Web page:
Patients being transported from one medical facility to another by the River Falls Ambulance Service can receive a higher level of care thanks to recent training in critical care transport through Chippewa Valley Technical College.
A patient in transport needing a unit of blood might expect that the EMTs or paramedics on board the ambulance to simply take care of it. However, it is not that simple. What emergency medical services personnel are able to do, and what they are prohibited from doing, are tightly regulated. Delivering a unit of blood, for example, requires training in critical care transport because of new regulations.
“Without this training we would not have been able to do the inter-facility transfers to the level we had been,” said Jeff Rixmann, director of the River Falls Ambulance Service.
Rixmann explained that many different medical emergencies or concerns can come up during transport. For example, some patients may require multiple medications, a ventilator, have arterial lines in place, or need special monitoring. With the higher level of training, emergency medical personnel can better evaluate patient status and provide more treatments, if necessary.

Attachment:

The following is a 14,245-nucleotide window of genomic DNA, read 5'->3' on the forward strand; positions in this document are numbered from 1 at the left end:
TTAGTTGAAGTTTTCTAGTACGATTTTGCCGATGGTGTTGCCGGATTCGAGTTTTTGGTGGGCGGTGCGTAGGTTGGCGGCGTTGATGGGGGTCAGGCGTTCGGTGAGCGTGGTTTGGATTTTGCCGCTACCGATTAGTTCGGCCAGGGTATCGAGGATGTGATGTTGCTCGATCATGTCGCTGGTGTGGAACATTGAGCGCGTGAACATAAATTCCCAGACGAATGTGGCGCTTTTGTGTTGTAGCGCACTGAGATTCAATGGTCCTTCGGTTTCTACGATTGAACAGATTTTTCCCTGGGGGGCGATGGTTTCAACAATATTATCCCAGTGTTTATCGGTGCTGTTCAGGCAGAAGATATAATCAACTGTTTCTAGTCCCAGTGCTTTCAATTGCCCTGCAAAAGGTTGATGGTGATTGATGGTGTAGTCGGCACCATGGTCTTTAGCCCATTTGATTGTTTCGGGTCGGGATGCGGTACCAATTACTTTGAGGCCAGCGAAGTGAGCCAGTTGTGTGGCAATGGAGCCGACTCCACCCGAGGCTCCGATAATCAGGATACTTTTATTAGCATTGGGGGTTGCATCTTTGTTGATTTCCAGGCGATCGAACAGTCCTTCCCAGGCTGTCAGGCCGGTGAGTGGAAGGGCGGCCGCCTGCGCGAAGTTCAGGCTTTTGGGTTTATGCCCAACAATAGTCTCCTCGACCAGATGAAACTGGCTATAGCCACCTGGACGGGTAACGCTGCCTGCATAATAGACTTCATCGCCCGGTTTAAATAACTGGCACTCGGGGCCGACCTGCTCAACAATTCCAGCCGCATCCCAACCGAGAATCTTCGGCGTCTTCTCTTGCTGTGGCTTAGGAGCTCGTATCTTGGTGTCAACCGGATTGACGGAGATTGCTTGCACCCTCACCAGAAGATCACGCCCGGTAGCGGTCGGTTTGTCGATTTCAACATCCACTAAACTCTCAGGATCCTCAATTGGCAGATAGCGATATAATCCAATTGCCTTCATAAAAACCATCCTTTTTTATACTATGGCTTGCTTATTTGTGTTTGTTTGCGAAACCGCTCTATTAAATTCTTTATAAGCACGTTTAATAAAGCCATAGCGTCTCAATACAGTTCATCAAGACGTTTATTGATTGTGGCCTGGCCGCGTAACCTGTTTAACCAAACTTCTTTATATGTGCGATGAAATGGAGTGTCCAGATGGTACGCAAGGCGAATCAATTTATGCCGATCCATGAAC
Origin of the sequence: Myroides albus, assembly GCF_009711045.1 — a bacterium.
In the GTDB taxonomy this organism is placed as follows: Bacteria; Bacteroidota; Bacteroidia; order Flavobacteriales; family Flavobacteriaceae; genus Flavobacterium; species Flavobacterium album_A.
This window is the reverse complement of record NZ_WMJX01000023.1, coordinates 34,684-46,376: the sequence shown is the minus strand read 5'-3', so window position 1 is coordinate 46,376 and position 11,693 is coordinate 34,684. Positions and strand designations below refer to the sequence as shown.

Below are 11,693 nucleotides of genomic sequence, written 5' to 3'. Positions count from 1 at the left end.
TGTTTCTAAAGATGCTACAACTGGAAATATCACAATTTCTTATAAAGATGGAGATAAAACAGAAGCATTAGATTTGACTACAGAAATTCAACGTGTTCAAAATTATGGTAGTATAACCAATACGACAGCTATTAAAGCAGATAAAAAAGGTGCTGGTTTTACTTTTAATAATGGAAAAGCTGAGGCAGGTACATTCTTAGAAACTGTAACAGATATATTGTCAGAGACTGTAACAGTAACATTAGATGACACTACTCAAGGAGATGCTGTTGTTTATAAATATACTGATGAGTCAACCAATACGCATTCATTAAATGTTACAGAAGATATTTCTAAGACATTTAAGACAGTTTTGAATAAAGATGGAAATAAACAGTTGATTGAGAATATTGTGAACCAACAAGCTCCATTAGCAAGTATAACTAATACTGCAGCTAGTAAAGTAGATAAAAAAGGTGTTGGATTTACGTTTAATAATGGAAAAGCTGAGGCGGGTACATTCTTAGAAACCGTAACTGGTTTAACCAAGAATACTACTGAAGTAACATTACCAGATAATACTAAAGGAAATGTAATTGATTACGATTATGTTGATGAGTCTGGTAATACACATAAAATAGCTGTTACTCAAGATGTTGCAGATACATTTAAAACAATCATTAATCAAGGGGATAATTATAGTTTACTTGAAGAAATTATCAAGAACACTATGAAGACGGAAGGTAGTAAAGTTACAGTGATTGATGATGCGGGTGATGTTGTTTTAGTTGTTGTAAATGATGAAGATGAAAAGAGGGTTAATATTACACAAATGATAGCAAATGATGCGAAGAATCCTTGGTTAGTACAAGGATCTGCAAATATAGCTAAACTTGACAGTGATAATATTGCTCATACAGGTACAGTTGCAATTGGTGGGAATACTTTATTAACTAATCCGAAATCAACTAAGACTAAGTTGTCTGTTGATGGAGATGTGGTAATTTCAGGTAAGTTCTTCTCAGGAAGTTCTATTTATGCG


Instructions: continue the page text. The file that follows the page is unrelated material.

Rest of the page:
CVTC recently joined forces with Wisconsin Indianhead Technical College, headquartered in Rice Lake, to bring a Critical Care Transport diploma course to western Wisconsin.
“We identified a need for critical care transport in the St. Croix County area, which represents the west side of both the CVTC and WITC districts,” says Terry Gonderzik, advanced life support program director at CVTC. “And State Sen. Sheila Harsdorf’s office had numerous requests for such training. We wrote a grant and were given the funding for four classes in this area.”
Classes have already been held in River Falls and Eau Claire. Rixmann was one of 11 members of the River Falls Ambulance Service to take the training. Another class was held in New Richmond last month.